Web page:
JAIC 1977, Volume 17, Number 1, Article 6 (pp. 45 to 52)
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Journal of the American Institute for Conservation
JAIC 1977, Volume 17, Number 1, Article 6 (pp. 45 to 52)


Caroline K. Keck

ABSTRACT—Each painting must be treated according to its special needs which are, in part, a result of its history. To determine this history is difficult due to the lack of reliable records. Changing attitudes towards deterioration and towards preservation, changes in fashion, and, of course, the type and quality of the treatment itself have affected a painting's structure and appearance. Two other important influences on the care of pictures have been the unfortunate view that the lining process is separate from the rest of the treatment procedure, and the pressure from dealers and collectors to have a painting appear to be undamaged. If a picture is to be properly cared for, its surface appearance cannot be the only consideration. If a painting is not structurally secure, it will not survive. The present move to eliminate the lining process ignores such structural problems as inner cleavage and the additional stress put on pictures today by subjecting them to travel. Of all the methods of lining and the adhesives available, not one is suitable for all paintings. The choice must be based on each painting's particular structural problems and on a knowledge of the effects of the method and material over a period of time. The advantage of wax-resin linings is that, when properly used, the adhesive penetrates and consolidates the structure. Furthermore, this process has been in use for a long time and most paintings so treated have shown a good survival rate.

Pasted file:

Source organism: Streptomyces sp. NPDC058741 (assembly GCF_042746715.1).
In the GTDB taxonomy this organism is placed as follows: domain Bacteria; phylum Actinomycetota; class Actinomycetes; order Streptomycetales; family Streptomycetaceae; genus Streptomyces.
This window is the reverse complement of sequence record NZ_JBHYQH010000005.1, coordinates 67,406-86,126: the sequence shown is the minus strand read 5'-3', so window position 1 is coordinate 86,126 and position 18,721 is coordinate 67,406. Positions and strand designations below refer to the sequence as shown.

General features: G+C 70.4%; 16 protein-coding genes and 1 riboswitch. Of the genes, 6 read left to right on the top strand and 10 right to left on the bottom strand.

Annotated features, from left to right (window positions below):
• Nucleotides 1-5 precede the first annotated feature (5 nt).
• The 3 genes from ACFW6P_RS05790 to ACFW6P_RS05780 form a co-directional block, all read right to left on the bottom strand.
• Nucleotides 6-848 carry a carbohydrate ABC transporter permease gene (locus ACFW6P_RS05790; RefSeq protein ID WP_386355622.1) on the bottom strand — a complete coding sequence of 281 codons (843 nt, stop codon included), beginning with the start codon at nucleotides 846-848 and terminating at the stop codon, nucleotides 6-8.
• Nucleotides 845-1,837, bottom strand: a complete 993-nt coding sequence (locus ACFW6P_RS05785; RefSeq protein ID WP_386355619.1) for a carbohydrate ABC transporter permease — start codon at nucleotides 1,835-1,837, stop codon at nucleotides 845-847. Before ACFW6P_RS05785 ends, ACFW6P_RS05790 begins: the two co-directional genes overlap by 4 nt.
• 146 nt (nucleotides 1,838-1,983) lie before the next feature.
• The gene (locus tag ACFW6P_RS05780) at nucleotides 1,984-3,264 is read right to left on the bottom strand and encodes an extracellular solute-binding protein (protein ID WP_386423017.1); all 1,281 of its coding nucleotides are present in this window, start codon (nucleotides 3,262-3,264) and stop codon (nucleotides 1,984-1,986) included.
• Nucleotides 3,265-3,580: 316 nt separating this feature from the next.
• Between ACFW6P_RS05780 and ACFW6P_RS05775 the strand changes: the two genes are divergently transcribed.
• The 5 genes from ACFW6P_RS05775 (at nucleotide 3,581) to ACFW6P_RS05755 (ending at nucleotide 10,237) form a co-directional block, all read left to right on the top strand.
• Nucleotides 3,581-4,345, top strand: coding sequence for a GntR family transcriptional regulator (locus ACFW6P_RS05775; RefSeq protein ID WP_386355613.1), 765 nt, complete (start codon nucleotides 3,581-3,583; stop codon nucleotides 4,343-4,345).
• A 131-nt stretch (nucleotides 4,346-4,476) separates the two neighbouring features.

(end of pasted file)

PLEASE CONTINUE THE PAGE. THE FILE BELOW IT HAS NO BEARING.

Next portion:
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Copyright � 1977 American Institute for Conservation of Historic and Artistic Works